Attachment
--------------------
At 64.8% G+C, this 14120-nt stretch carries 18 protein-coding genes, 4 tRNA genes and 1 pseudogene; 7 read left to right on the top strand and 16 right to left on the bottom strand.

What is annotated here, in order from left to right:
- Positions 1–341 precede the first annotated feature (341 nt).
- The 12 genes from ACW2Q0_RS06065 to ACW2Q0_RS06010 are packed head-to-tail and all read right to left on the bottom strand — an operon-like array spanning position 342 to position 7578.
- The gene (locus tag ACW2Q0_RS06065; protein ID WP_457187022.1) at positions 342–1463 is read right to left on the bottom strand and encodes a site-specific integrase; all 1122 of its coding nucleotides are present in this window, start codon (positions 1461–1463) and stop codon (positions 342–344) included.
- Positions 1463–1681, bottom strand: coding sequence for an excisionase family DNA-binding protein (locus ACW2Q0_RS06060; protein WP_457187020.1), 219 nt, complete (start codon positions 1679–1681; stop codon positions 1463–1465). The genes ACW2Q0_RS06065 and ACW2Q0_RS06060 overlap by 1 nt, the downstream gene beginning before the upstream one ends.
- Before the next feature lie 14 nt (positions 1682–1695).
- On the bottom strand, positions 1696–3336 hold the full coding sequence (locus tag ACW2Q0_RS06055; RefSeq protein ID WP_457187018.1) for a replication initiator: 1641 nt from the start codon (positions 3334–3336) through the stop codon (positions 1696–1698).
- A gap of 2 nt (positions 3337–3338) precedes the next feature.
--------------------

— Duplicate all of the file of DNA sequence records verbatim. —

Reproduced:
At 64.8% G+C, this 14120-nt stretch carries 18 protein-coding genes, 4 tRNA genes and 1 pseudogene; 7 read left to right on the top strand and 16 right to left on the bottom strand.

What is annotated here, in order from left to right:
- Positions 1–341 precede the first annotated feature (341 nt).
- The 12 genes from ACW2Q0_RS06065 to ACW2Q0_RS06010 are packed head-to-tail and all read right to left on the bottom strand — an operon-like array spanning position 342 to position 7578.
- The gene (locus tag ACW2Q0_RS06065; protein ID WP_457187022.1) at positions 342–1463 is read right to left on the bottom strand and encodes a site-specific integrase; all 1122 of its coding nucleotides are present in this window, start codon (positions 1461–1463) and stop codon (positions 342–344) included.
- Positions 1463–1681, bottom strand: coding sequence for an excisionase family DNA-binding protein (locus ACW2Q0_RS06060; protein WP_457187020.1), 219 nt, complete (start codon positions 1679–1681; stop codon positions 1463–1465). The genes ACW2Q0_RS06065 and ACW2Q0_RS06060 overlap by 1 nt, the downstream gene beginning before the upstream one ends.
- Before the next feature lie 14 nt (positions 1682–1695).
- On the bottom strand, positions 1696–3336 hold the full coding sequence (locus tag ACW2Q0_RS06055; RefSeq protein ID WP_457187018.1) for a replication initiator: 1641 nt from the start codon (positions 3334–3336) through the stop codon (positions 1696–1698).
- A gap of 2 nt (positions 3337–3338) precedes the next feature.